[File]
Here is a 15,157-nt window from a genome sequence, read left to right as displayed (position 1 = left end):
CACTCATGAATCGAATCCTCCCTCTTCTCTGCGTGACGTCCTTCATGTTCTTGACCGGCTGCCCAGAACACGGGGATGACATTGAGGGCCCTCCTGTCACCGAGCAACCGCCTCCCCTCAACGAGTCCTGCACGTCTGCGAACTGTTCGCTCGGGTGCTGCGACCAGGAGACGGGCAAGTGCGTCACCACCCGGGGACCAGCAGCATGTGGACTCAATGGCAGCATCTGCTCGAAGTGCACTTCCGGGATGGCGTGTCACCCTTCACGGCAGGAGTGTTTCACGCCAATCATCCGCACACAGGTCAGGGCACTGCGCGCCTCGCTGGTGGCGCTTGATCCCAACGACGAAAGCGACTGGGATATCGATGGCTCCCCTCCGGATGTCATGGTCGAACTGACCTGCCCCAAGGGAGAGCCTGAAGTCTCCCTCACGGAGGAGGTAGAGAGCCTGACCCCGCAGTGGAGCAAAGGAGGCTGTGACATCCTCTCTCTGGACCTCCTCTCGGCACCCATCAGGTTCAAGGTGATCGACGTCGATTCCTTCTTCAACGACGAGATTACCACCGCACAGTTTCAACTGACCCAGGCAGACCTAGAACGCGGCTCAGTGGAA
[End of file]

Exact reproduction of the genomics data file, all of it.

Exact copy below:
Here is a 15,157-nt window from a genome sequence, read left to right as displayed (position 1 = left end):
CACTCATGAATCGAATCCTCCCTCTTCTCTGCGTGACGTCCTTCATGTTCTTGACCGGCTGCCCAGAACACGGGGATGACATTGAGGGCCCTCCTGTCACCGAGCAACCGCCTCCCCTCAACGAGTCCTGCACGTCTGCGAACTGTTCGCTCGGGTGCTGCGACCAGGAGACGGGCAAGTGCGTCACCACCCGGGGACCAGCAGCATGTGGACTCAATGGCAGCATCTGCTCGAAGTGCACTTCCGGGATGGCGTGTCACCCTTCACGGCAGGAGTGTTTCACGCCAATCATCCGCACACAGGTCAGGGCACTGCGCGCCTCGCTGGTGGCGCTTGATCCCAACGACGAAAGCGACTGGGATATCGATGGCTCCCCTCCGGATGTCATGGTCGAACTGACCTGCCCCAAGGGAGAGCCTGAAGTCTCCCTCACGGAGGAGGTAGAGAGCCTGACCCCGCAGTGGAGCAAAGGAGGCTGTGACATCCTCTCTCTGGACCTCCTCTCGGCACCCATCAGGTTCAAGGTGATCGACGTCGATTCCTTCTTCAACGACGAGATTACCACCGCACAGTTTCAACTGACCCAGGCAGACCTAGAACGCGGCTCAGTGGAA